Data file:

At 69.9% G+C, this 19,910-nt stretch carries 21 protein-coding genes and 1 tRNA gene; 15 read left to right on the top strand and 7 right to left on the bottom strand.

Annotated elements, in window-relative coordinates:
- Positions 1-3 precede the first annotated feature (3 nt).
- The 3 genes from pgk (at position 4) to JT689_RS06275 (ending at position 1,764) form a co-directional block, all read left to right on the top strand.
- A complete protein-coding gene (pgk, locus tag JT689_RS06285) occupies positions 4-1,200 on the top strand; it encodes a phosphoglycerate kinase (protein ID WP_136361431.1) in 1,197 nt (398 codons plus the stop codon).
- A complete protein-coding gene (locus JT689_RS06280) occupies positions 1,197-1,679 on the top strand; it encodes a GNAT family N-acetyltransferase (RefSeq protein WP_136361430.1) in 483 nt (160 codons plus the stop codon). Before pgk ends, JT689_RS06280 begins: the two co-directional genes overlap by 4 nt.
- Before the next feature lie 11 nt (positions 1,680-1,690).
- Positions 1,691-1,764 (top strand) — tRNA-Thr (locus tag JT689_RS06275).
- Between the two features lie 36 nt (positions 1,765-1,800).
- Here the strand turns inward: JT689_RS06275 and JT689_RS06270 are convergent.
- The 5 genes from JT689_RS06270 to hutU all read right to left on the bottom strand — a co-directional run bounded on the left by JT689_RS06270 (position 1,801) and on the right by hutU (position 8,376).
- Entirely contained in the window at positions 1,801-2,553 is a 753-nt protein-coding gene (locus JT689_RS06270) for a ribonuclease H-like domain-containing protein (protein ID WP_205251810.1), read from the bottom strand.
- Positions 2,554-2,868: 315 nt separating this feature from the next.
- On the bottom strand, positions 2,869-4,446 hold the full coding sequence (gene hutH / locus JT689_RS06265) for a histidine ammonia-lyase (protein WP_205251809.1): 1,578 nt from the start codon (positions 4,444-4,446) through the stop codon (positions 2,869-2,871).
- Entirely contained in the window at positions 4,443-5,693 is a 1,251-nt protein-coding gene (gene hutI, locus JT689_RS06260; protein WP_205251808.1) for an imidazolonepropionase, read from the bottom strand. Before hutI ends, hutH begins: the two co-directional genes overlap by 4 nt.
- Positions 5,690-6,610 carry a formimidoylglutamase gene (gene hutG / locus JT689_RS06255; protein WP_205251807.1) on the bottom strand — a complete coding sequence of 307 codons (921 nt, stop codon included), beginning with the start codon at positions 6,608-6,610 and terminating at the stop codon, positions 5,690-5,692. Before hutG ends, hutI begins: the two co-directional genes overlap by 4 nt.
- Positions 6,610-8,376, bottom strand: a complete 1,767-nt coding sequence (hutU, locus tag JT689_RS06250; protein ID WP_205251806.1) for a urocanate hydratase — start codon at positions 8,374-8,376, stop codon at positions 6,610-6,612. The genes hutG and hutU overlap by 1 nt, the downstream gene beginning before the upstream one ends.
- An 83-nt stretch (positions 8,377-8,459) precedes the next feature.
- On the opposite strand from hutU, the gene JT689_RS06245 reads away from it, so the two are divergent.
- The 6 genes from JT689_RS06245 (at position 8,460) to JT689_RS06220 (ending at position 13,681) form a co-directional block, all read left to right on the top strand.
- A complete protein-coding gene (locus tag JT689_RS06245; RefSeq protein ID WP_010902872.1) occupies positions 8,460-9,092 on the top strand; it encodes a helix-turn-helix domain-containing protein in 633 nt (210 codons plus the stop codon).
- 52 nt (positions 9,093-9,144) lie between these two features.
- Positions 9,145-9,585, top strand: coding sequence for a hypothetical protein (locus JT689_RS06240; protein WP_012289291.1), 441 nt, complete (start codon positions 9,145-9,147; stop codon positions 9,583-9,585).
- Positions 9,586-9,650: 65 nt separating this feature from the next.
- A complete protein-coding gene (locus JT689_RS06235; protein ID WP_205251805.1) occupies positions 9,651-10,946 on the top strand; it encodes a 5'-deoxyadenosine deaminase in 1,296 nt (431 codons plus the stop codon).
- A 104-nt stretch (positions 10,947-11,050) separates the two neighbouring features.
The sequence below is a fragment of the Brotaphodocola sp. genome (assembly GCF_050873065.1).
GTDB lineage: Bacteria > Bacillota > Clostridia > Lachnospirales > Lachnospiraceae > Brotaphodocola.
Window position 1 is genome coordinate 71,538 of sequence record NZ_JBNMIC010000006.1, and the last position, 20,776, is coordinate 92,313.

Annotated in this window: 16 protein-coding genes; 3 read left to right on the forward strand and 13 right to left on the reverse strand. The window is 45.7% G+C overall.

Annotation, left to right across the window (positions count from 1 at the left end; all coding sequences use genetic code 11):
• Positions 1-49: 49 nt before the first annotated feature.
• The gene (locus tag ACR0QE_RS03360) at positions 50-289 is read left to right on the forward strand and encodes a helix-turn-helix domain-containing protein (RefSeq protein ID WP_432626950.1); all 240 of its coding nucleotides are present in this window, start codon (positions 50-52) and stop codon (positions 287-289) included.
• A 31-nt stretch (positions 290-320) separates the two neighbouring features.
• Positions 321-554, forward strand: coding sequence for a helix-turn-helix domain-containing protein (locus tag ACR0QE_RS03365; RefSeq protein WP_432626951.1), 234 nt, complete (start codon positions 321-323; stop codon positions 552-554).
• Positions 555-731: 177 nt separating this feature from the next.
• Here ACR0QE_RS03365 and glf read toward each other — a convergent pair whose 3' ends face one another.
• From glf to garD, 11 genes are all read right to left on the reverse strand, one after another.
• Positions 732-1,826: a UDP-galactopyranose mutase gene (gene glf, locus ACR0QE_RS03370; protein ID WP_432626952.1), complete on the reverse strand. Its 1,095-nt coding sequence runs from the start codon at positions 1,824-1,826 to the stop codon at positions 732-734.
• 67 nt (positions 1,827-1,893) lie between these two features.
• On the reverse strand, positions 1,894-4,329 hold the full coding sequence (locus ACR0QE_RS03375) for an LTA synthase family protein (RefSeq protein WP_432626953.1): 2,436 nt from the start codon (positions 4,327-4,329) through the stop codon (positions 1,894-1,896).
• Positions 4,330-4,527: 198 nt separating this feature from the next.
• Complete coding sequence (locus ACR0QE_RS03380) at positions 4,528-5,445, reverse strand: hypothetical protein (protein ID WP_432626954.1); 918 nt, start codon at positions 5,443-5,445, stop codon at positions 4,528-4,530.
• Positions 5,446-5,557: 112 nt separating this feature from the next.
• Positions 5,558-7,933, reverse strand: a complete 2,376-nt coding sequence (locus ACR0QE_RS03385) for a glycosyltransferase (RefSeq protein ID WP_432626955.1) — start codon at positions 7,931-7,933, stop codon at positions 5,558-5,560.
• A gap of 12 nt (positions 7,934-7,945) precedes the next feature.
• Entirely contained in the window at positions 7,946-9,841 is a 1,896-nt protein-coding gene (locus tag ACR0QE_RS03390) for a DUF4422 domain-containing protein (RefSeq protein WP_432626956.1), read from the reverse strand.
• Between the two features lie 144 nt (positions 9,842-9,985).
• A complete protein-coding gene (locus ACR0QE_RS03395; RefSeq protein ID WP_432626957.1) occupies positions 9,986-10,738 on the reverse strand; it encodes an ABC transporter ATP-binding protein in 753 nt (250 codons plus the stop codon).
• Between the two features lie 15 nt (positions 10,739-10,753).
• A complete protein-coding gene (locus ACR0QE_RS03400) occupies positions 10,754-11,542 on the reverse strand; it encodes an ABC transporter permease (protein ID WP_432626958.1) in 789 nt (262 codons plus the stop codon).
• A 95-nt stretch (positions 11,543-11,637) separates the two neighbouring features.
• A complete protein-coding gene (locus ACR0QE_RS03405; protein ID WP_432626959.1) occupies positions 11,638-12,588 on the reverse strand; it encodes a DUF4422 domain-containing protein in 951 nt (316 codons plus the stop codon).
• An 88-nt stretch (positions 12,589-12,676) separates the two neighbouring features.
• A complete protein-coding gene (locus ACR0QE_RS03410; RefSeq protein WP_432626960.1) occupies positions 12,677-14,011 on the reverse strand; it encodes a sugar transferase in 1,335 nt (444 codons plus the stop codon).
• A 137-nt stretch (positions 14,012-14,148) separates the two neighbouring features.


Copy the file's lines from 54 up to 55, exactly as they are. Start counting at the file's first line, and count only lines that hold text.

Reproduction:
• An 88-nt stretch (positions 12,589-12,676) separates the two neighbouring features.
• A complete protein-coding gene (locus ACR0QE_RS03410; RefSeq protein WP_432626960.1) occupies positions 12,677-14,011 on the reverse strand; it encodes a sugar transferase in 1,335 nt (444 codons plus the stop codon).